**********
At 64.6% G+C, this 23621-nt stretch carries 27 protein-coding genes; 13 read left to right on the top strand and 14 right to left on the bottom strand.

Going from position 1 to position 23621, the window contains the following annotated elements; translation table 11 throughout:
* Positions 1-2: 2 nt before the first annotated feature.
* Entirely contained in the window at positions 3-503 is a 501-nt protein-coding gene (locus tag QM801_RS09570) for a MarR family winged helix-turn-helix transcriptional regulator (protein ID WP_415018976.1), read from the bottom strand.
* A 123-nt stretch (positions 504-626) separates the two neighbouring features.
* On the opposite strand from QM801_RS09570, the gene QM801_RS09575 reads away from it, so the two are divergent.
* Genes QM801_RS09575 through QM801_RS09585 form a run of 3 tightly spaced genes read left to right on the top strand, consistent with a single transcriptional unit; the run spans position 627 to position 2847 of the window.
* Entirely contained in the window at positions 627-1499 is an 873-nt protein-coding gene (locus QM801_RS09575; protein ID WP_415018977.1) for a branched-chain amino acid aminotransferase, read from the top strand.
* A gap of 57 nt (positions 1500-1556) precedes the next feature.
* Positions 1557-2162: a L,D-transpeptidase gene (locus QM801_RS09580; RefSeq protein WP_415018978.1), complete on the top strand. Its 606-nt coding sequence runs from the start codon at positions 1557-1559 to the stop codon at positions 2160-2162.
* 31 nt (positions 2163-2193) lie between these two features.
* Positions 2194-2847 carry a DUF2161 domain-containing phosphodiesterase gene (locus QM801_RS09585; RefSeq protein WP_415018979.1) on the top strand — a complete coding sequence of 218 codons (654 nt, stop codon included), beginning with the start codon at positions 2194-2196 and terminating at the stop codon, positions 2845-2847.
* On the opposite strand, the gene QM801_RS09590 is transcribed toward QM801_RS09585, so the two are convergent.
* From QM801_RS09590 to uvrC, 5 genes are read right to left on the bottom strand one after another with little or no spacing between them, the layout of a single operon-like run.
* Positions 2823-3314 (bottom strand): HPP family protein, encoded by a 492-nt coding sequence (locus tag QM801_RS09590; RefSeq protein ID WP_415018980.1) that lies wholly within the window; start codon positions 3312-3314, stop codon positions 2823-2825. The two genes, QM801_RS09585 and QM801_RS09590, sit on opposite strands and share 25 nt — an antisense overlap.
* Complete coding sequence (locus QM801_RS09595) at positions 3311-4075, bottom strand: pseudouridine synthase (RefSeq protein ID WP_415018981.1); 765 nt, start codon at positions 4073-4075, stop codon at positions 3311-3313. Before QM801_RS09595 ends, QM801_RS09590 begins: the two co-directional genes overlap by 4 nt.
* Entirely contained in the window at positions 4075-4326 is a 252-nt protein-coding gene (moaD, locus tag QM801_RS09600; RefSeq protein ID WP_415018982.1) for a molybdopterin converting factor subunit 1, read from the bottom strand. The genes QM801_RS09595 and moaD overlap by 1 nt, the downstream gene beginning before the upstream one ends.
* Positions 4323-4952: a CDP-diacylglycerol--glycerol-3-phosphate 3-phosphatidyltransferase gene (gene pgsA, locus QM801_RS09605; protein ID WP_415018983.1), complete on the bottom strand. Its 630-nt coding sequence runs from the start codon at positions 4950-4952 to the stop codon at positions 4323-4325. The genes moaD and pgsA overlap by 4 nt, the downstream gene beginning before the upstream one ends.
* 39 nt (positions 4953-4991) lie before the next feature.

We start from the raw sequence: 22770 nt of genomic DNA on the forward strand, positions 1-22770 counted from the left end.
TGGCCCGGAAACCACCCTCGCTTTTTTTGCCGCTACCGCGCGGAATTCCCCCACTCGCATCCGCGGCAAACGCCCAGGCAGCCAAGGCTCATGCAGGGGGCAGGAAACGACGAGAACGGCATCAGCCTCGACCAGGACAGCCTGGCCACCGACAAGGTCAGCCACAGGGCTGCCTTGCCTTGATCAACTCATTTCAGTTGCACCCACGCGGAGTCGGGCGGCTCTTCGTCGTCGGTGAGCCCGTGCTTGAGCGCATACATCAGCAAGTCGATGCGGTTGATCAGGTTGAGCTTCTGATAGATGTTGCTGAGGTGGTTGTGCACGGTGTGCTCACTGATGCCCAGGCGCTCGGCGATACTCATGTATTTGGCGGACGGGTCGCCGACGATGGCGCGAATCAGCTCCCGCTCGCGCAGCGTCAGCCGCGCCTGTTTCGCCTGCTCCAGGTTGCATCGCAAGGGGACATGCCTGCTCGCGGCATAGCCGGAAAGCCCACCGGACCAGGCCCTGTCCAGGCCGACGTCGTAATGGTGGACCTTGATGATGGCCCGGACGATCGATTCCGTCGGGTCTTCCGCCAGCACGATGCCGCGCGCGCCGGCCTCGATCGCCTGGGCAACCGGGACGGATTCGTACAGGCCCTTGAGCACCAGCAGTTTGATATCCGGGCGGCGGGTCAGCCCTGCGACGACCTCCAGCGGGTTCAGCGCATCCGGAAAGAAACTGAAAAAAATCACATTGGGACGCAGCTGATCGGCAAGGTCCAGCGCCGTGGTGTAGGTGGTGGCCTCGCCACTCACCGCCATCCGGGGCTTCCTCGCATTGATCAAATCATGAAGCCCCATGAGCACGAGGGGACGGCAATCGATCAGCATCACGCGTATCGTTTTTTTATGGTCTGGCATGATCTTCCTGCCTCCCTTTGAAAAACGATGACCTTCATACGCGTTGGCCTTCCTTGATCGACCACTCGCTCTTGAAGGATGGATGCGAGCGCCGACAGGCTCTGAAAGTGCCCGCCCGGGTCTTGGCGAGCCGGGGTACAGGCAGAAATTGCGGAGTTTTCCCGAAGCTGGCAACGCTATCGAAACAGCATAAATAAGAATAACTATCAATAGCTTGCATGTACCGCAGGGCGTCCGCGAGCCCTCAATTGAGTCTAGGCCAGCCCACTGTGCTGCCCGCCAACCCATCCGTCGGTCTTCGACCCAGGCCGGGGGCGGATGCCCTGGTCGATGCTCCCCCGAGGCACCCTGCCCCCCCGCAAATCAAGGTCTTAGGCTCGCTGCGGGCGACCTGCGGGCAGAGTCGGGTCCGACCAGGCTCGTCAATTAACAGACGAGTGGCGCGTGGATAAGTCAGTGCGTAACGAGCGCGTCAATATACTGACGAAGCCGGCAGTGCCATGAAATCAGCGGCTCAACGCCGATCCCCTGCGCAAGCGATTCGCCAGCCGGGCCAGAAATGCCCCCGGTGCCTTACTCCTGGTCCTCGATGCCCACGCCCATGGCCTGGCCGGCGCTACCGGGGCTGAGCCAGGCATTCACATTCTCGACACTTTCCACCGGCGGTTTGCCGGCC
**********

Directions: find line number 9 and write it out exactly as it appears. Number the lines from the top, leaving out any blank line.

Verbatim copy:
* A gap of 57 nt (positions 1500-1556) precedes the next feature.